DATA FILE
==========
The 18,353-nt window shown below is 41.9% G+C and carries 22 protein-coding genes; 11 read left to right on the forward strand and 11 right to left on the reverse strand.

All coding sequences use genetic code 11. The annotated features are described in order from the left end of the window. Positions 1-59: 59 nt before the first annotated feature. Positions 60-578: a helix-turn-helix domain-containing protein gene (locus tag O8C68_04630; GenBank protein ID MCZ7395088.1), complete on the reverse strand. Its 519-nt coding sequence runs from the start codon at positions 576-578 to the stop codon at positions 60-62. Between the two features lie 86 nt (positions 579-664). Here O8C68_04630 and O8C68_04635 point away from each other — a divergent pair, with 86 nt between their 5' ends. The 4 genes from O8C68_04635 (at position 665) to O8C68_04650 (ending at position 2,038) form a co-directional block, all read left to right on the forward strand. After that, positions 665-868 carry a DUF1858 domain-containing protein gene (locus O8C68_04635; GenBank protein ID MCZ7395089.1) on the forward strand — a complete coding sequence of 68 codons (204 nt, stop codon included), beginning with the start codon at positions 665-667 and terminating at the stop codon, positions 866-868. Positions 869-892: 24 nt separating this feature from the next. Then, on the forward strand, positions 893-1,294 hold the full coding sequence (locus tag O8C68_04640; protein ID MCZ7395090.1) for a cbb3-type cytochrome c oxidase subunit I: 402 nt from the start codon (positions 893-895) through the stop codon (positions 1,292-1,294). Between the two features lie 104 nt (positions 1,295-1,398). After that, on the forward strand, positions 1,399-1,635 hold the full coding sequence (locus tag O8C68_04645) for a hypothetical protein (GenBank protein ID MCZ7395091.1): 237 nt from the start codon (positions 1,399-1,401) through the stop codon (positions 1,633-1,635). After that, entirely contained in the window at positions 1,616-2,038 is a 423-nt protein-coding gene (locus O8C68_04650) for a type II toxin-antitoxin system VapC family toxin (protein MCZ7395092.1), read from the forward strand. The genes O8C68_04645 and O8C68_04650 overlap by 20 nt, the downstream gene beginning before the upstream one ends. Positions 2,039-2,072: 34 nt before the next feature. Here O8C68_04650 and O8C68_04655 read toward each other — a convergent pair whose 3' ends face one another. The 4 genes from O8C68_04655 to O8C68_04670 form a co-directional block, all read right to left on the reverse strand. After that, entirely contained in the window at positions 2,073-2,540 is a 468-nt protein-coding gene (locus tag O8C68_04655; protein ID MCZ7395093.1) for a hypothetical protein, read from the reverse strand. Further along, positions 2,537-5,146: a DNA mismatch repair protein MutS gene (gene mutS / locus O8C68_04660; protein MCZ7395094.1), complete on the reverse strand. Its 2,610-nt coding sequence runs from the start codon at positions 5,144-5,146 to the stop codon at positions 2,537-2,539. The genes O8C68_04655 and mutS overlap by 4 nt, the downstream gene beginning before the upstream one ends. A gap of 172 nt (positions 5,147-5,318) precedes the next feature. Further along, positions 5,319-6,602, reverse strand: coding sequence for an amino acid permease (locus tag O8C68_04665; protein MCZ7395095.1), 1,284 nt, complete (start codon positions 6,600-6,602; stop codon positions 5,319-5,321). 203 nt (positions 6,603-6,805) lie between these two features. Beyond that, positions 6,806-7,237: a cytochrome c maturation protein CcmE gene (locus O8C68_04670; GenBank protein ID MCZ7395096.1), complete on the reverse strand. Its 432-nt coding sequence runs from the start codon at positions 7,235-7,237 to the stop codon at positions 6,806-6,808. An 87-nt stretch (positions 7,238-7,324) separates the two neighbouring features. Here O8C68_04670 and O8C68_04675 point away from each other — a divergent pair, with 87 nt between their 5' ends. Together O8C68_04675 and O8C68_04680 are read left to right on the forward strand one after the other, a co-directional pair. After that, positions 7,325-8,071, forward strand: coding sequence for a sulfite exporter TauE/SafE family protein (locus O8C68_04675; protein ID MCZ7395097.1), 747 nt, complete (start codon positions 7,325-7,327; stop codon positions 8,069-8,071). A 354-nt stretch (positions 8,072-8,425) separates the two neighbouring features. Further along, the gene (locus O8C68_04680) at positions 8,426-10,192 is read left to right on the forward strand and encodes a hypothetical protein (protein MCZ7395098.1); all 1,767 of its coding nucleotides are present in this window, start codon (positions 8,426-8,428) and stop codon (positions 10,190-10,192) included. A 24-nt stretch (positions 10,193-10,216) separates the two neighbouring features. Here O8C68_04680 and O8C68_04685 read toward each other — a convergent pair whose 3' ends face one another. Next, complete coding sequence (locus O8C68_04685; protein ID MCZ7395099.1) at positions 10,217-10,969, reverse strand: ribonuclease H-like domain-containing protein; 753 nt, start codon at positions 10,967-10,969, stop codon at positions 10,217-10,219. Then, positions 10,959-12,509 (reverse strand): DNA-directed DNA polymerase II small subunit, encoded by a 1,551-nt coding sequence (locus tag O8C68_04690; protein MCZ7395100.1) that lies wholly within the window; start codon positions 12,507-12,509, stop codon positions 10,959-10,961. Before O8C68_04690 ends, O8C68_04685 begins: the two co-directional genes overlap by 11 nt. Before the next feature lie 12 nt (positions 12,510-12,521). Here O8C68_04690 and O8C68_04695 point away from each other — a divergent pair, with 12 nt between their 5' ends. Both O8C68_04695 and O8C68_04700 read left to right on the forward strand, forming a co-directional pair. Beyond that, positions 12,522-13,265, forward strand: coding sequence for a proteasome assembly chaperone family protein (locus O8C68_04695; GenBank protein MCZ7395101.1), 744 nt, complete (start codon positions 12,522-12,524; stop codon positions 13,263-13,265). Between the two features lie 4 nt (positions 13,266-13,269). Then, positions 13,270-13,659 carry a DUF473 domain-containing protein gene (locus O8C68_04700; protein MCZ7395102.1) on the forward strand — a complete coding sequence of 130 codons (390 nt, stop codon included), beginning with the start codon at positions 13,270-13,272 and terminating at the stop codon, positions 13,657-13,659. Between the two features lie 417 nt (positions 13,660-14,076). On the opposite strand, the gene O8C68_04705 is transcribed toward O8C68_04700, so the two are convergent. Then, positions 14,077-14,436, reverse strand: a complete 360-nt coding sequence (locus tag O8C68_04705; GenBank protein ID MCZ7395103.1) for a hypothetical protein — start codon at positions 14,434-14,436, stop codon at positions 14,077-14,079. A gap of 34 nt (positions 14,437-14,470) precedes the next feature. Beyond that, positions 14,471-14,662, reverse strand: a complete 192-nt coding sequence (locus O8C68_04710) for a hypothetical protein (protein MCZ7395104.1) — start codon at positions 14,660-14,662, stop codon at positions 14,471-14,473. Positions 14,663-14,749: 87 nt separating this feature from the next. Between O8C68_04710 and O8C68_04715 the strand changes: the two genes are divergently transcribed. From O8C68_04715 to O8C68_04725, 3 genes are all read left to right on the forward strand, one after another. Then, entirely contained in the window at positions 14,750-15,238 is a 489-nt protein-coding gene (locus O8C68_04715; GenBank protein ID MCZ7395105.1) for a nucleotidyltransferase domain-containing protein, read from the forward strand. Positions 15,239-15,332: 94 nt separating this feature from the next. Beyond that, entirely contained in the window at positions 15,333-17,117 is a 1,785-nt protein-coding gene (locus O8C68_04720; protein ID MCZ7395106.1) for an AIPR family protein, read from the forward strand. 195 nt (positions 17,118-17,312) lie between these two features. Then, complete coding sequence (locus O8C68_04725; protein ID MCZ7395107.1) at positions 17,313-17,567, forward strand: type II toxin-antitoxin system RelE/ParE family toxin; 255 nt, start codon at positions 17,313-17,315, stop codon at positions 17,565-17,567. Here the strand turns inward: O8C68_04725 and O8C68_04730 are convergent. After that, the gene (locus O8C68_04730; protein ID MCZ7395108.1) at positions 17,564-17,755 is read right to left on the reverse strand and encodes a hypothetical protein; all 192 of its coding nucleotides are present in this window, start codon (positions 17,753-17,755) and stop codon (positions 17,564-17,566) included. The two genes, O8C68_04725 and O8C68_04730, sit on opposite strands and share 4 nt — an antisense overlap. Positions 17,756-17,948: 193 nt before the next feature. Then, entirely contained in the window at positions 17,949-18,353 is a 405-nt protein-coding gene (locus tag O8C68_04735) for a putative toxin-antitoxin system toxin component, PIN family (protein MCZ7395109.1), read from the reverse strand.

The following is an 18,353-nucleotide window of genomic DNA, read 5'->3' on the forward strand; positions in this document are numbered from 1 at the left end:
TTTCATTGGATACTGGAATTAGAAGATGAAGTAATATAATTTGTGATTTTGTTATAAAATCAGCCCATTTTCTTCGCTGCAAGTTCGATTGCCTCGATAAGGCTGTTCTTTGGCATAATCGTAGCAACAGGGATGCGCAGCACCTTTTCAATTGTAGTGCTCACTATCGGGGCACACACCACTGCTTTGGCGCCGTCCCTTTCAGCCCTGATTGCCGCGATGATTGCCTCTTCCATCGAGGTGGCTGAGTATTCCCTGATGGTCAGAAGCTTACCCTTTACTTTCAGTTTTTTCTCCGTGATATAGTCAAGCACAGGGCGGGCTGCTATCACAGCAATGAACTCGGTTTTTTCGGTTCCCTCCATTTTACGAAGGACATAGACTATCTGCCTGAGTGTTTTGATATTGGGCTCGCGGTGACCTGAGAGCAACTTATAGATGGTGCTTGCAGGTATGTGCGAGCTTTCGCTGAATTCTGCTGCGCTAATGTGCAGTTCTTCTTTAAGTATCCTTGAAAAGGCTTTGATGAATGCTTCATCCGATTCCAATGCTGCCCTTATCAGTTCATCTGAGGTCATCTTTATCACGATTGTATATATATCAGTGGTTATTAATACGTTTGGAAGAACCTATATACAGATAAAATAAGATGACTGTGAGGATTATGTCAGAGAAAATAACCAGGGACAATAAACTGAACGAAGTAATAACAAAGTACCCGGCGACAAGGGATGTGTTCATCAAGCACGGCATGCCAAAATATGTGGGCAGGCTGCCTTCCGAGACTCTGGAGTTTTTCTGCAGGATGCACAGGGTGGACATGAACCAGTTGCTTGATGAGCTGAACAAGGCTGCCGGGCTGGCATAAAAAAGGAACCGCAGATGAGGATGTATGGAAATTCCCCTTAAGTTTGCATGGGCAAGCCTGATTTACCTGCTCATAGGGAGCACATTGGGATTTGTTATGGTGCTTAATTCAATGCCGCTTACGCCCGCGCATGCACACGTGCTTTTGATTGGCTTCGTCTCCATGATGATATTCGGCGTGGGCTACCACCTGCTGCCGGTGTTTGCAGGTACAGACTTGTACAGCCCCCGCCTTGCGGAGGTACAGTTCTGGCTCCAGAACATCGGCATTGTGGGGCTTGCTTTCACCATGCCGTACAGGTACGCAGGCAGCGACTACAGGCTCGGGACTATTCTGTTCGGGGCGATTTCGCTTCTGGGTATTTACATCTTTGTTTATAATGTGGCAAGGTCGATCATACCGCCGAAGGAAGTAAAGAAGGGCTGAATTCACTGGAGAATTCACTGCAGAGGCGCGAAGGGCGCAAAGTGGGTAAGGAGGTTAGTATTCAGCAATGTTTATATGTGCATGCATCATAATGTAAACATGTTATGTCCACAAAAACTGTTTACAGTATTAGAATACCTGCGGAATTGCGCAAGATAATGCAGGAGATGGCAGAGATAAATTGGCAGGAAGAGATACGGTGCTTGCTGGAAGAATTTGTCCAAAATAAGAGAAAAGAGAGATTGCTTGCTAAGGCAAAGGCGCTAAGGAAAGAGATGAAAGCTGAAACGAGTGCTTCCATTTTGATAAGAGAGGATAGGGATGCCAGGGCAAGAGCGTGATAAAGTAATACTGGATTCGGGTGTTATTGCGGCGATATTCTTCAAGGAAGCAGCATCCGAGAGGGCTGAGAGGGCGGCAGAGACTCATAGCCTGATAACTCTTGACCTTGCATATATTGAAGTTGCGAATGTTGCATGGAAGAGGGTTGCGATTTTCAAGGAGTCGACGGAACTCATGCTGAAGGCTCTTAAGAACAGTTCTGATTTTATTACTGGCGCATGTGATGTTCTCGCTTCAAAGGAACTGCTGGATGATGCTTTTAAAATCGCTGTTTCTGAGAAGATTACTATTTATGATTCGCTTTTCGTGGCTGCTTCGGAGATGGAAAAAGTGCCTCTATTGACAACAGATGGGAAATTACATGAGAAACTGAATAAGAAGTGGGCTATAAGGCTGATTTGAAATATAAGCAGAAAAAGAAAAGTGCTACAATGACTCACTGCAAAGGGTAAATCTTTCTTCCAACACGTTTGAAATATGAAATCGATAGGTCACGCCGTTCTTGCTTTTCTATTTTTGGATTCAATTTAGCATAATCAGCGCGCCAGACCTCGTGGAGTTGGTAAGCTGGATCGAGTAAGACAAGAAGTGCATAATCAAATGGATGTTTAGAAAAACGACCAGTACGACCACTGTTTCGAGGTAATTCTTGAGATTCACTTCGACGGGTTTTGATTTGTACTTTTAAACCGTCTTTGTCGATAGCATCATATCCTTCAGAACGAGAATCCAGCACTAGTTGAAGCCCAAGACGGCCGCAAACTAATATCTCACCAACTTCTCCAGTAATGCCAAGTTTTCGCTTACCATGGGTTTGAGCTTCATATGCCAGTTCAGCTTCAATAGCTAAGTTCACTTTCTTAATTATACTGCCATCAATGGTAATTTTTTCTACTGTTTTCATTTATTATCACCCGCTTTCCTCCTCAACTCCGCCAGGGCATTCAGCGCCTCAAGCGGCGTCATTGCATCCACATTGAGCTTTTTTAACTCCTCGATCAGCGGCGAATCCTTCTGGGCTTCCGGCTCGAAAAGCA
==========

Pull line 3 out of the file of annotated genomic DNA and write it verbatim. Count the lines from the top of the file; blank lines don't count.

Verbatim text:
The following is an 18,353-nucleotide window of genomic DNA, read 5'->3' on the forward strand; positions in this document are numbered from 1 at the left end: